Oil prices rise on talk that OPEC could extend supply cut


Reuters

UPDATE 2-Oil prices rise on talk that OPEC could extend supply cut


* OPEC-led production cut was planned only for H1 2017
    * OPEC may extend cuts beyond June to help rebalance markets
    * High Brent/WTI premium opens U.S. to Asia arb opportunity

 (Adds WTI/Brent spreads, updates prices)
    By Henning GloysteinSINGAPORE, March 21 (Reuters) - Oil prices rose on Tuesday
on expectations that an OPEC-led production cut to prop up the
market could be extended, while strong demand would also work to
slowly erode a global fuel supply overhang.
    Prices for front-month Brent crude futures <LCOc1>, the
international benchmark for oil, were at $51.97 per barrel at
0746 GMT, up 35 cents, or 0.68 percent, from their last close.
    U.S. West Texas Intermediate (WTI) crude futures were up 28
cents, or 0.58 percent, at $48.50 a barrel.
    The Organization of the Petroleum Exporting Countries
(OPEC), together with other producers including Russia, has
pledged to cut its output by almost 1.8 million barrels per day
(bpd) between January and June in an effort to prop up prices
and rein in a global supply glut that has dogged markets for
almost three years.
    Yet so far the cutback has not had the desired effect as
compliance by involved exporters is patchy and as other
producers, including the United States, have stepped up to fill
the gap, resulting in crude prices falling more than 10 percent
since the beginning of the year. [nL3N1GU1GS]
    To halt the decline, OPEC members increasingly favour
extending the pact beyond June to balance the market, sources
within the group said, although they added that this would
require non-OPEC members like Russia to also step up their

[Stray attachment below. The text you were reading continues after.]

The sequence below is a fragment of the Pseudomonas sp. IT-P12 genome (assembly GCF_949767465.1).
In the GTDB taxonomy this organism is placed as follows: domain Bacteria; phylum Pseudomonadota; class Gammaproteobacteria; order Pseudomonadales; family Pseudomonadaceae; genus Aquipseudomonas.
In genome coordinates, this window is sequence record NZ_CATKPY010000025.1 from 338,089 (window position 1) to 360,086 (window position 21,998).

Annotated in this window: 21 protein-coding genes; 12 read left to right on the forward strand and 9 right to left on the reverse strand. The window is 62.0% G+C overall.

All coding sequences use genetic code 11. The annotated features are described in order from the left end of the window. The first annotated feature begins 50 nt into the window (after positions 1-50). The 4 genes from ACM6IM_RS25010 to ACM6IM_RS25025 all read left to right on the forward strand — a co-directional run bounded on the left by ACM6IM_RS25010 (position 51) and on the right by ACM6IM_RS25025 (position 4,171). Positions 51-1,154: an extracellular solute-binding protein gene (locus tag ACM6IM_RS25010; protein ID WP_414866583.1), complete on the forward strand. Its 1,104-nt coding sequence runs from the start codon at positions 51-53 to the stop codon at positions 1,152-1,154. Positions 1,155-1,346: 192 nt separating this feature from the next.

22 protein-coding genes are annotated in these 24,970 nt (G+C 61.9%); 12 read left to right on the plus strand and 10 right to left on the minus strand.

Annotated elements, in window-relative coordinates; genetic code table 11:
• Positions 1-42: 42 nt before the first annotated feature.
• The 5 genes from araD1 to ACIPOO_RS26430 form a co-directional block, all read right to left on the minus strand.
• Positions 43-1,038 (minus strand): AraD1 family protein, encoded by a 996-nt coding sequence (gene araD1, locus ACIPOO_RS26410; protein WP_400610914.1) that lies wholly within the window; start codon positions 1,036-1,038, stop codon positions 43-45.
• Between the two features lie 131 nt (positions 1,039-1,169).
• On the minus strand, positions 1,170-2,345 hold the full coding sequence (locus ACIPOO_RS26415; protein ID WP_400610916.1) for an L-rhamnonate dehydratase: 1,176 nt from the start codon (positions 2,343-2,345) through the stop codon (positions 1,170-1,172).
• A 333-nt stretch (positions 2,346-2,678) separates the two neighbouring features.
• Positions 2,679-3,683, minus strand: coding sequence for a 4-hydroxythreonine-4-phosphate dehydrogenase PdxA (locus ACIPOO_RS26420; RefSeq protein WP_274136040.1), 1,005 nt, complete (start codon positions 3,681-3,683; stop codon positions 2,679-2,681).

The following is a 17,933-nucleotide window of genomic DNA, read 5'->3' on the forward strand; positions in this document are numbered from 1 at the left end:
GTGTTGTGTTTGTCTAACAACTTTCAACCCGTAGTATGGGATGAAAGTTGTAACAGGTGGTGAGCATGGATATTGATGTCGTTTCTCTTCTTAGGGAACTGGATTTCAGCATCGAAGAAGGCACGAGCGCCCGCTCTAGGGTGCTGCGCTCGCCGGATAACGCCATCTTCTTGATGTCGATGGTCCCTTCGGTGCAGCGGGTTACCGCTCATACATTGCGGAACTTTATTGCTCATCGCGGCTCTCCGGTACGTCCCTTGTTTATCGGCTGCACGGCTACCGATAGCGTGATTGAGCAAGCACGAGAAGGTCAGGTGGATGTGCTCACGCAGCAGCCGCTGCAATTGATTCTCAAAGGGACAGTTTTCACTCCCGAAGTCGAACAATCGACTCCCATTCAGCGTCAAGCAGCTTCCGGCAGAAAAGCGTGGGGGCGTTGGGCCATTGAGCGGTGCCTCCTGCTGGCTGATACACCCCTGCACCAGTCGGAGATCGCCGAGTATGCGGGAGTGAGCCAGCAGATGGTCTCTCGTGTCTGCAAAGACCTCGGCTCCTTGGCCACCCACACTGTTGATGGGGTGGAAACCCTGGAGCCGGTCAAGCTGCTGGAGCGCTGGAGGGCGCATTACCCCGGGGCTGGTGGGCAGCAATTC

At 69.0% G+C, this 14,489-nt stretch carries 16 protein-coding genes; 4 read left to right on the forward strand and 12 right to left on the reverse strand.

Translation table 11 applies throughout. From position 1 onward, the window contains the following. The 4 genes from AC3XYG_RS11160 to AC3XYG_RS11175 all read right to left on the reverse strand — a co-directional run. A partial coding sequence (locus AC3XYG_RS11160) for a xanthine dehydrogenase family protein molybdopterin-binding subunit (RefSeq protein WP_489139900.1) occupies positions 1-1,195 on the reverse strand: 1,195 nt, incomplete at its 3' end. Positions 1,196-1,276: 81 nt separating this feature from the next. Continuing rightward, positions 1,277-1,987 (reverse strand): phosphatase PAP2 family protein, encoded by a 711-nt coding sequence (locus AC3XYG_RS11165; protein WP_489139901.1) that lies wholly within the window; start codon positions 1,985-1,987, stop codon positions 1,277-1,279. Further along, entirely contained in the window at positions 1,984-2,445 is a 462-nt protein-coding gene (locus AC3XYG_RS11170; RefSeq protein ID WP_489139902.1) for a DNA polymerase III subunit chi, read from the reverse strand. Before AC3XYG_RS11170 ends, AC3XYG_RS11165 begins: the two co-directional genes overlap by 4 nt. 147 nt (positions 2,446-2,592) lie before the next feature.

efforts. [nL5N1GU2QU]
    One threat for OPEC is that other producers will fill the
gap its production cuts leave.
    With OPEC cutting but U.S. production rising, the premium of
Brent crude over U.S. WTI has risen to around $3.5 per barrel,
its highest since early 2016, potentially opening the
opportunity for U.S. oil sales to Asia, traders said.
    Eventually, however, traders said that healthy oil demand
would help rebalance markets.
    "Global demand for 2017 is expected to remain healthy and
surpass long-term average growth in demand of 1.2 million
barrels per day by between 0.2 and 0.4 million barrels per day.
As such, the combination of robust demand and weaker global
supply leading to rebalanced markets will not be de-railed by
U.S. shale oil," said Jeremy Baker, senior commodity strategist
at Vontobel Asset Management.
    Traders said that U.S. crude storage data, due to be
published later on Tuesday by the American Petroleum Institute
(API), would likely be the next significant price driver.

 (Reporting by Henning Gloystein; Editing by Richard Pullin and
Biju Dwarakanath)
 ((henning.gloystein@thomsonreuters.com; +65 6870 3263; Reuters
Messaging: henning.gloystein.thomsonreuters.com@reuters.net))

Keywords: GLOBAL OIL/ (UPDATE 2)



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